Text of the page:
3. Then it was said that the suit was, defective for want of other parties; that is, that the defendant had co-shebaits who were not made parties to the suit. There is a very short answer to that and it is this: The present defendant on behalf of the idol preferred; the claim case as has already been stated. In that proceeding he succeeded. But it was not suggested by him there that there were other co-shebails who were necessary parties to the proceeding. As between the present plaintiff and the defendant as such shebait, the proceedings in the claim case are conclusive, subject only to the suit mentioned in Order XXI, Rule 63 of the Civil Procedure Code. That being so, the only persons litigating this matter are the parties before the Court in the claim case. The other co-shebaits will not be affected either by the claim case or the present suit. In my opinion, it is quite clear that the co-shebaits are not necessary parties in this case, which is to vacate the order made at the instance of the defendant in the claim case. That disposes of the points on which the learned Subordinate Judge has decided the case against the plaintiff, except one point, on which the learned Judge came to the conclusion that the property was, in fact, secular property subject only to a charge for maintaining the worship of the Hindu goddess Kalyaneshwari Debi. Now, the defendant in attempting to support the judgment of the learned Judge has argued that the conclusion arrived at by the learned Judge that this property is secular property subject only to a charge for the maintenance of the worship of the deity is wrong. The case seems to me, to stand in. this way. As to plot No. 1, the plaintiff cannot go into that point because that was adjudicated on in the previous claim case and, this suit having been instituted more than one year after the adjudication in the previous claim case, the matter with regard to plot No. 1 is barred by limitation. The other plots all seem to me to stand or fall together. It is quite true that the sanads are not in identical terms and the words vary and perhaps are stronger in some cases than in others. But having gone through the sanads I came to the conclusion that the language used in these ancient documents is in every case ambiguous. Whether the grantor intended to make an out-and-out grant in favour of the shebait, subject only to the maintenance of the worship of the deity or whether the grant was made wholly for the benefit of the idol seems to be a matter on which there is a good deal to say. But the subsequent conduct of the parties in this case is not open to doubt. There is a series of transactions extending over a considerable period where these properties have been dealt with by the present defendant as his own properties. Mortgages have-been made to satisfy personal decrees, mortgages have been made for meeting the family expenses of the shebaits and for other purposes which clearly could not be matters, which were to benefit the idol. In addition to this, these mortgages are usufructuary in form. At any rate, during the terms for which the usufructuary mortgages were in existence, the properties would be absolutely withdrawn from the services of idol, if the properties had been dedicated out and out for her benefit. I see no reason to disagree with the conclusion arrived at by the learned Subordinate Judge that these properties were not, in fact, dedicated out and out for the benefit of the idol, but were granted to the shebaits subject only to a charge for maintaining the worship of the thakur. In the result, the present appeal must be allowed except as regards plot No. 1 mentioned in the, schedule annexed to the plaint and the order in the claim case, dated the 20th March, 1915, set aside. The judgment and decree of the learned 'Subordinate Judge will be varied, and in lieu of the judgment, dismissing the whole suit, there will be a declaration that a three annas share of the property described in the schedule annexed to the plaint other than plot No. 1 does not form the absolute debutter property of the deity Kalyaneshwari Debi, but is subject to a charge only for the maintenance of her worship, The appeal is allowed with costs of this Court and of the Court below.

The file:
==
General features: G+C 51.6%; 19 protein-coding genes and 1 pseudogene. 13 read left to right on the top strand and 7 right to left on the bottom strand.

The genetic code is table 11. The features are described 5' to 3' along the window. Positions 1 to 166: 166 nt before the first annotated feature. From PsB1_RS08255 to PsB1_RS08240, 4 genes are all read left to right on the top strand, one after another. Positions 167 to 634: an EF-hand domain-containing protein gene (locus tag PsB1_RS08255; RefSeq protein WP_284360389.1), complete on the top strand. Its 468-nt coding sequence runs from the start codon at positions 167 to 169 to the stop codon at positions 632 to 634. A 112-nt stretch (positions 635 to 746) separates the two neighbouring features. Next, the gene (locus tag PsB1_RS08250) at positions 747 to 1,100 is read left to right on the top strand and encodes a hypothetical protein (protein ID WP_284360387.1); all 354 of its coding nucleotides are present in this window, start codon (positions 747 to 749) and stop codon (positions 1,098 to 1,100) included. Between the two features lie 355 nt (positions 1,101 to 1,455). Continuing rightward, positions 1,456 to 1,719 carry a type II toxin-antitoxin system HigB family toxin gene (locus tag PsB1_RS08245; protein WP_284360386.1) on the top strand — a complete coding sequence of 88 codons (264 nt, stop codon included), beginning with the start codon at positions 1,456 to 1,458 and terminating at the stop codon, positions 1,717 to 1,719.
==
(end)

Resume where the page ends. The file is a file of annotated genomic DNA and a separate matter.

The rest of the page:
Cuming, J.

4. I agree.